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Wednesday, 11 July, 2001, 00:02 GMT 01:02 UK
Tobacco ad ban attempt revived
Tobacco advert
Many health campaigners want tobacco adverts banned
The Liberal Democrats are making an attempt to revive a failed government Bill that would ban tobacco advertising.

The Bill ran out of time in the last parliament and no plans to re-introduce it were contained in the recent Queen's Speech, which set out the government's programme for this session.

The government is retreating instead of championing public health

Dr Evan Harris
Health campaigners reacted furiously to the omission, claiming a ban on tobacco advertising was needed to save 3,000 lives a year.

The Lib Dems say it could have been saved if ministers had compromised and accepted a Tory amendment introducing a "sunset clause" which would require it to be passed again in a set number of years.

The Liberal Democrat health spokesman in the Lords, Lord Clement-Jones, will re-introduce the Bill as a Private Members' Bill in the Upper House on Wednesday.

He said the ban would represent a vital improvement to public health.

Lord Clement-Jones said he had no idea whether the government would throw its weight behind the Bill.


"They will have to take a view when it gets a second reading in October," he said.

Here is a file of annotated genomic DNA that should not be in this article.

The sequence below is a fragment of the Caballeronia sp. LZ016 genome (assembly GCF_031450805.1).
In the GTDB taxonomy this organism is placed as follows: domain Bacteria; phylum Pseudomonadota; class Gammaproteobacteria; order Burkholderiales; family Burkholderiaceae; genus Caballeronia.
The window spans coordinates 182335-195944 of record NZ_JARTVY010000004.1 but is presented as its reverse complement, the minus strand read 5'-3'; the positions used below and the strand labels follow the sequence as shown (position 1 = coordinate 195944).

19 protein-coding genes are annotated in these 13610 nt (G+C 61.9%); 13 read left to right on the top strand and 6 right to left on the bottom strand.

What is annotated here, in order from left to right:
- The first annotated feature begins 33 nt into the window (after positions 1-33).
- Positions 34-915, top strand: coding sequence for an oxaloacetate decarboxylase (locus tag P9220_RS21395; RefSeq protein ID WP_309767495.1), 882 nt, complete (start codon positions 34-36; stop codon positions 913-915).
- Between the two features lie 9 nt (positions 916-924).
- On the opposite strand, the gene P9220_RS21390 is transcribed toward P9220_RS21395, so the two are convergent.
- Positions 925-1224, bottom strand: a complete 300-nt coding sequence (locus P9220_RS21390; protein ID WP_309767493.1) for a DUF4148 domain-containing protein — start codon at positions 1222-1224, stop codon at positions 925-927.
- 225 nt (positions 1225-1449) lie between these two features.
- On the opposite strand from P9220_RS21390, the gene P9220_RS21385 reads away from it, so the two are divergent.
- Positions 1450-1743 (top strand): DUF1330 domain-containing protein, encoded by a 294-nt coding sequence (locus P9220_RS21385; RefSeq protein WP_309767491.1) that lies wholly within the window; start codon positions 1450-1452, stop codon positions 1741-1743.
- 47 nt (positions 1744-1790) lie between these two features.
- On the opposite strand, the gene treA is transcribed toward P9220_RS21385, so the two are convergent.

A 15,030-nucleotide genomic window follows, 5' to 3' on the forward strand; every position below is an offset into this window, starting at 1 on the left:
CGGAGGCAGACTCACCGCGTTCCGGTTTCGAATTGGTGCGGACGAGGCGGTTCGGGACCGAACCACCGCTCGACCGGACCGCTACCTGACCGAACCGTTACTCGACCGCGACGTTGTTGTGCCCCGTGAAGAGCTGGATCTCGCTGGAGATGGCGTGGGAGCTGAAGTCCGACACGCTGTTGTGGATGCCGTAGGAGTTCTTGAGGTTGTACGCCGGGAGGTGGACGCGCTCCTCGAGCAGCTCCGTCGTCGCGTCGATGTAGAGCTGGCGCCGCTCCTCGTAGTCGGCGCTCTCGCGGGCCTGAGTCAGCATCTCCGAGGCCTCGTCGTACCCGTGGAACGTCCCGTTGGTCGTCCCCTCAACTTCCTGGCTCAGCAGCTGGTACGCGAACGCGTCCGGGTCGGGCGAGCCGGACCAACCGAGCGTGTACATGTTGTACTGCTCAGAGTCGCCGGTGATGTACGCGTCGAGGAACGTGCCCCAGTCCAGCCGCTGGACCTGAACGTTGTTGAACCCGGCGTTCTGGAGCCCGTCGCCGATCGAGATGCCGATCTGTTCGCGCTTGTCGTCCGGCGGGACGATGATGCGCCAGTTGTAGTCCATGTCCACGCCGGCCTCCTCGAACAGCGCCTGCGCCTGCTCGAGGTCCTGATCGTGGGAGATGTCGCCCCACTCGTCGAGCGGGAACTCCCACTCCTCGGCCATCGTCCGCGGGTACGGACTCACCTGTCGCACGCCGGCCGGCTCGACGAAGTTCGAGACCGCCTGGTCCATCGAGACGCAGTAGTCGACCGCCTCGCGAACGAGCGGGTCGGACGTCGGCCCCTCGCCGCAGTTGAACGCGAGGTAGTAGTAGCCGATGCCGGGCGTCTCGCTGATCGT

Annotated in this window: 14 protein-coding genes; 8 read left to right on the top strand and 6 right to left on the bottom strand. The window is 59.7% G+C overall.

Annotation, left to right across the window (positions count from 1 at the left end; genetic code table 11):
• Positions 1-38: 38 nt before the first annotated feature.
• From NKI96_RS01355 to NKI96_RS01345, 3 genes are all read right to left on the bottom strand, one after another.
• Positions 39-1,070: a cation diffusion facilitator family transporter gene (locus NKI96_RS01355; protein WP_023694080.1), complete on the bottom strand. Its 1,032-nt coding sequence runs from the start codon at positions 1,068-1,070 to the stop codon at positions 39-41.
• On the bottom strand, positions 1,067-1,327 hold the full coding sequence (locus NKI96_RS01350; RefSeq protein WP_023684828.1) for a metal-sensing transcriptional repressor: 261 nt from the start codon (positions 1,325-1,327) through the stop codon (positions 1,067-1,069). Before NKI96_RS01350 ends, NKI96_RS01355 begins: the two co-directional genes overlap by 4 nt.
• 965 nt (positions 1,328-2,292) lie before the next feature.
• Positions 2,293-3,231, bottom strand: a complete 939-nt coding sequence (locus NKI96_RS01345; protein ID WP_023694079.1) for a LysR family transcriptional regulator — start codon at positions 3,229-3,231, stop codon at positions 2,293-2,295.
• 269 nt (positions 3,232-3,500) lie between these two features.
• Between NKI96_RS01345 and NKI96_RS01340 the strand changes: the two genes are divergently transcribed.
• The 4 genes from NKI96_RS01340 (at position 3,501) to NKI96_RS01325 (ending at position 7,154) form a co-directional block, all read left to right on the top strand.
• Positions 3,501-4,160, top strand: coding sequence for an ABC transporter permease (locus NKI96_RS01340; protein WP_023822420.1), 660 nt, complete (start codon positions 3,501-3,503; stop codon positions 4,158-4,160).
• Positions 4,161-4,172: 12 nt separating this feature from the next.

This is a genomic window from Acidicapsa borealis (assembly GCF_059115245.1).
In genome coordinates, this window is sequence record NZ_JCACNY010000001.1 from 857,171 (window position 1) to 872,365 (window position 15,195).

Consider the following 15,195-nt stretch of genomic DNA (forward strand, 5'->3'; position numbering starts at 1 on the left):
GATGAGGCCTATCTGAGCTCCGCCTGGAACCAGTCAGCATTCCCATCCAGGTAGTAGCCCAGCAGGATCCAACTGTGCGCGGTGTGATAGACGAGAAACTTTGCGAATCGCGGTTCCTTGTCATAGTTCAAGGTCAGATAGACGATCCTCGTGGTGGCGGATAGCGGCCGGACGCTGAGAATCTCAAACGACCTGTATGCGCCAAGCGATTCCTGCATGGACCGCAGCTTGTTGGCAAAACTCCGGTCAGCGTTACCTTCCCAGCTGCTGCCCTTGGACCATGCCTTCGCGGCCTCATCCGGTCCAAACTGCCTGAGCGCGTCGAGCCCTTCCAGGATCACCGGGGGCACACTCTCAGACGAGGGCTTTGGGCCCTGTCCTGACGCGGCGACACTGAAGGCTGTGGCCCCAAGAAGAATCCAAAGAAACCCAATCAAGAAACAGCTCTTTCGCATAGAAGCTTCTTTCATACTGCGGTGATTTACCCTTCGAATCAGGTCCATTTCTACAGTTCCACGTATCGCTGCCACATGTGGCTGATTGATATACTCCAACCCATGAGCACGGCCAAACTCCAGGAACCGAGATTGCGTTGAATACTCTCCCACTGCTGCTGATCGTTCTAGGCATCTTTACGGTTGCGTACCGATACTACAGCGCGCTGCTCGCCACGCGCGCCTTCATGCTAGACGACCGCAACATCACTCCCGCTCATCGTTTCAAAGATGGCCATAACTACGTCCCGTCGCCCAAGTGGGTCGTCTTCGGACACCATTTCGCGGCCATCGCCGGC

"It is exactly the same as their Bill, there is not a comma's difference and I have done that deliberately because I thought there were areas where they could tighten up."

Lib Dem health spokesman Dr Evan Harris said the government had "lost its nerve" over the Bill.

"The government is retreating instead of championing public health," he said.

"This was a serious omission from the Queen's Speech. It is not a `take it or leave it' issue. Labour evidently remains as unambitious and cautious as ever.


"Liberal Democrats do not intend to let the government off the hook on this matter."

A Department of Health spokesman signalled that the government would welcome the chance to make the Bill law.

He said: "We can't comment in detail until we have seen the Private Members Bill.

"However, the government is committed to reintroducing the Tobacco Bill, it is a manifesto commitment.

"The Leader of the House and the prime minister both said they will look for opportunities in this Parliamentary session to introduce the Bill at the earliest date.

"We welcome support for the Tobacco Bill, including from peers of all political parties."

Sir Paul Nurse, of the Imperial Cancer Research Fund, said: "A Bill to ban tobacco advertising is urgently needed.

"By the government¿s own figures, we know that it is likely to save around 3,000 lives each year.

"The longer they delay in getting this ban on the statute books, the more lives will be put at risk."

Sir Paul said the Bill would particularly help with teenage smoking rates as studies show that young people smoke the most heavily advertised brands.

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See also:

 | UK Politics
What the Queen didn't say
05 Oct 00 | Health
European tobacco ban overturned
14 Mar 01 | Health
NHS boost for nicotine patches
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